Most farm policies are flexible so policyholders can add coverages as the need arises. For example, Susan owns a small farm that includes farmland, her residence, and a barn. She purchases a farm policy that covers the dwelling and farm structures (the barn). Susan adds farm liability coverage to her policy when she begins selling produce to restaurants. Once her sales have increased she buys several pieces of farm machinery, which she insures under her policy as farm personal property.
Beware of Exclusions
Farm policies contain many exclusions. Here are a few you should be aware of.
Growing crops. Farm personal property coverage does not cover growing crops. If you wish to insure your crops you'll need to purchase crop insurance. You can buy Multiple Peril Crop Insurance, which is financed by the federal government, or Crop-Hail insurance, which is offered by private insurers.
Livestock racing or rides. Farm liability insurance often excludes the use of livestock or other animals for racing or stunting activities if the accident occurs at the contest site (such as a racetrack). It also excludes any injury or damage that arises out of the use of livestock to provide rides to any person for a fee or to provide rides at a fair or charitable function.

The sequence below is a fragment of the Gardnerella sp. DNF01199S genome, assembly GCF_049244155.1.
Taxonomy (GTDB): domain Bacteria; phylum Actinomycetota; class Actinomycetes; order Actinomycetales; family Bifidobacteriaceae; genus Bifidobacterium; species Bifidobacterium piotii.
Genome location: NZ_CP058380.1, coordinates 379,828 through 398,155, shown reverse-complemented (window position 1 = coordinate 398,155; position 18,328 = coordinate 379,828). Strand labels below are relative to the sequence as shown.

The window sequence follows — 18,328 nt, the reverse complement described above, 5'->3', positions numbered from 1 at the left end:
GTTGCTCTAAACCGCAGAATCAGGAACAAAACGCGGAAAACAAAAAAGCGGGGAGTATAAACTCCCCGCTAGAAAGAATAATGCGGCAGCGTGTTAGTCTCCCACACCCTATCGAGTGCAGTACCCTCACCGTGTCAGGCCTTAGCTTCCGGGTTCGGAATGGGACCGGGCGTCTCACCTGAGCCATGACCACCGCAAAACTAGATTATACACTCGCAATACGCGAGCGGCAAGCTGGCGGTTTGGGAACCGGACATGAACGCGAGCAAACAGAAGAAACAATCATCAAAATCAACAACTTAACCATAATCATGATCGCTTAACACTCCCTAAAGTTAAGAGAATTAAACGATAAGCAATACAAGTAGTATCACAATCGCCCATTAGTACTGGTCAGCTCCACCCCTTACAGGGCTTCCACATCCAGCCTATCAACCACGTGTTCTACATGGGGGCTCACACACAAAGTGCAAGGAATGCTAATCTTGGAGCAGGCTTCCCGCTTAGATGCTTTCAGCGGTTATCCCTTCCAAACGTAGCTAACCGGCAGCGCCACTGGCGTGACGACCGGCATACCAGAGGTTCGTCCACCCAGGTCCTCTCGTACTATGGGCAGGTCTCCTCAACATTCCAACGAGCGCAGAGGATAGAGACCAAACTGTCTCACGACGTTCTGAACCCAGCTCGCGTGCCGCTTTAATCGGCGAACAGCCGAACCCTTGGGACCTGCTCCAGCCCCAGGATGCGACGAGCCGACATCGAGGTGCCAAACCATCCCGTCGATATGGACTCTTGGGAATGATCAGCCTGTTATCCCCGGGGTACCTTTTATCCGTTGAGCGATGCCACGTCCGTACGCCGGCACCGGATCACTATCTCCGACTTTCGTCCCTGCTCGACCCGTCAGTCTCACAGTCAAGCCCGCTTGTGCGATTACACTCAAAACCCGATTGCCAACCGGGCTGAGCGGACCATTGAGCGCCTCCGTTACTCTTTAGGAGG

Custom farming. Farm liability insurance may also exclude custom farming, meaning farming performed away from the insured location in exchange for money or goods. The exclusion applies if you generate more than $5,000 annually from custom farming.
Non-Farm businesses. As noted above, the liability section of a farm policy excludes claims arising from business pursuits other than farming.
Farm policies don't cover occupational injuries sustained by employees or claims that arise from the use of automobiles. Thus, some farms may need a workers compensation and/or a business auto policy.
State laws vary regarding workers compensation coverage for agricultural workers. Only about a quarter of the states require employers to protect farm workers from on-the-job injuries by purchasing a workers compensation policy. Some states require employers to provide coverage if their farm payroll exceeds a specified threshold. Farms that aren't legally required to obtain workers compensation insurance can provide benefits to injured workers voluntarily by purchasing voluntary compensation coverage.
Commercial Auto Coverage
Automobiles are excluded under both farm personal property and farm liability coverages. If vehicles you use are your farm are subject to a compulsory insurance law in your state, you may need commercial auto coverage.
If your farm or ranch offers horseback riding lessons, you should understand the equine liability law that applies in your state (if there is one). Forty-six states have enacted such a law. Equine liability laws limit the liability of individuals and businesses (like stable owners and riding instructors) that provide horse-related activities to others for a fee. The laws vary by state but generally shield horse owners from liability for injuries to riders that result from risks inherent to horses (like their unpredictable behavior).